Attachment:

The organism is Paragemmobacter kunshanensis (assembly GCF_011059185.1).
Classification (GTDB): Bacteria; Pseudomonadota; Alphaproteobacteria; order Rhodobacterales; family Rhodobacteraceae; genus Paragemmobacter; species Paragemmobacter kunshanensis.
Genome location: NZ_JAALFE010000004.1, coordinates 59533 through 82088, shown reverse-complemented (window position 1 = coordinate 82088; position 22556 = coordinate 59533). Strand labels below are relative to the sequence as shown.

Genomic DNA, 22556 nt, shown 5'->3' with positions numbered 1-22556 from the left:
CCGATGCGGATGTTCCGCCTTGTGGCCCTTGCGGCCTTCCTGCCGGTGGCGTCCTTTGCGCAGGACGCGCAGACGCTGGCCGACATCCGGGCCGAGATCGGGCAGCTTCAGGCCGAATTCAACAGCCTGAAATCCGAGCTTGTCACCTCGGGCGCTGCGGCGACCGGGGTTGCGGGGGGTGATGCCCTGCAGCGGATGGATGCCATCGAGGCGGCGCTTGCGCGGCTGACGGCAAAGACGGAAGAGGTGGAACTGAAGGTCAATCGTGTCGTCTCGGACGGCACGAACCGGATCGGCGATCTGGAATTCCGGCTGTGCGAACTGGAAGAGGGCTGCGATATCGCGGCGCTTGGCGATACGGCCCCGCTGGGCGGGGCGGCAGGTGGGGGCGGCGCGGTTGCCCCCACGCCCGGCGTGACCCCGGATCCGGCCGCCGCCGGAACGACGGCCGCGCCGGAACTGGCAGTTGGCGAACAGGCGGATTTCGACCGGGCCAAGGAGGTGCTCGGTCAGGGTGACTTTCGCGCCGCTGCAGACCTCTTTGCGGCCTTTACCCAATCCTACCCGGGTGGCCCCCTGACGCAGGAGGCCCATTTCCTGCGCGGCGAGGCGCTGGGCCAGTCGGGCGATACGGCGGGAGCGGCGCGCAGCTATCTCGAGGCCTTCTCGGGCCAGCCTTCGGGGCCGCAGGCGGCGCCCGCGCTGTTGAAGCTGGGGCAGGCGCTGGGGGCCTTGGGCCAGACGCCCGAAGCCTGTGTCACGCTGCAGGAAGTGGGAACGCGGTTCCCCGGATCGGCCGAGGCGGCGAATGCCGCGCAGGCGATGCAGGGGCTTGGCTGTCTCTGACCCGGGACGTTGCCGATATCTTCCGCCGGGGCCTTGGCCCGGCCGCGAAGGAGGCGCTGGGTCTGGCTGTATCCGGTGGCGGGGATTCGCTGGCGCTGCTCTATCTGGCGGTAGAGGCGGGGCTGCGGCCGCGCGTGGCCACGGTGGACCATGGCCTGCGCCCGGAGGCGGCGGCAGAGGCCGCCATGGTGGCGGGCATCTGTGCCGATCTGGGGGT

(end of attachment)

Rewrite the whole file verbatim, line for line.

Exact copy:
The organism is Paragemmobacter kunshanensis (assembly GCF_011059185.1).
Classification (GTDB): Bacteria; Pseudomonadota; Alphaproteobacteria; order Rhodobacterales; family Rhodobacteraceae; genus Paragemmobacter; species Paragemmobacter kunshanensis.
Genome location: NZ_JAALFE010000004.1, coordinates 59533 through 82088, shown reverse-complemented (window position 1 = coordinate 82088; position 22556 = coordinate 59533). Strand labels below are relative to the sequence as shown.

Genomic DNA, 22556 nt, shown 5'->3' with positions numbered 1-22556 from the left:
CCGATGCGGATGTTCCGCCTTGTGGCCCTTGCGGCCTTCCTGCCGGTGGCGTCCTTTGCGCAGGACGCGCAGACGCTGGCCGACATCCGGGCCGAGATCGGGCAGCTTCAGGCCGAATTCAACAGCCTGAAATCCGAGCTTGTCACCTCGGGCGCTGCGGCGACCGGGGTTGCGGGGGGTGATGCCCTGCAGCGGATGGATGCCATCGAGGCGGCGCTTGCGCGGCTGACGGCAAAGACGGAAGAGGTGGAACTGAAGGTCAATCGTGTCGTCTCGGACGGCACGAACCGGATCGGCGATCTGGAATTCCGGCTGTGCGAACTGGAAGAGGGCTGCGATATCGCGGCGCTTGGCGATACGGCCCCGCTGGGCGGGGCGGCAGGTGGGGGCGGCGCGGTTGCCCCCACGCCCGGCGTGACCCCGGATCCGGCCGCCGCCGGAACGACGGCCGCGCCGGAACTGGCAGTTGGCGAACAGGCGGATTTCGACCGGGCCAAGGAGGTGCTCGGTCAGGGTGACTTTCGCGCCGCTGCAGACCTCTTTGCGGCCTTTACCCAATCCTACCCGGGTGGCCCCCTGACGCAGGAGGCCCATTTCCTGCGCGGCGAGGCGCTGGGCCAGTCGGGCGATACGGCGGGAGCGGCGCGCAGCTATCTCGAGGCCTTCTCGGGCCAGCCTTCGGGGCCGCAGGCGGCGCCCGCGCTGTTGAAGCTGGGGCAGGCGCTGGGGGCCTTGGGCCAGACGCCCGAAGCCTGTGTCACGCTGCAGGAAGTGGGAACGCGGTTCCCCGGATCGGCCGAGGCGGCGAATGCCGCGCAGGCGATGCAGGGGCTTGGCTGTCTCTGACCCGGGACGTTGCCGATATCTTCCGCCGGGGCCTTGGCCCGGCCGCGAAGGAGGCGCTGGGTCTGGCTGTATCCGGTGGCGGGGATTCGCTGGCGCTGCTCTATCTGGCGGTAGAGGCGGGGCTGCGGCCGCGCGTGGCCACGGTGGACCATGGCCTGCGCCCGGAGGCGGCGGCAGAGGCCGCCATGGTGGCGGGCATCTGTGCCGATCTGGGGGT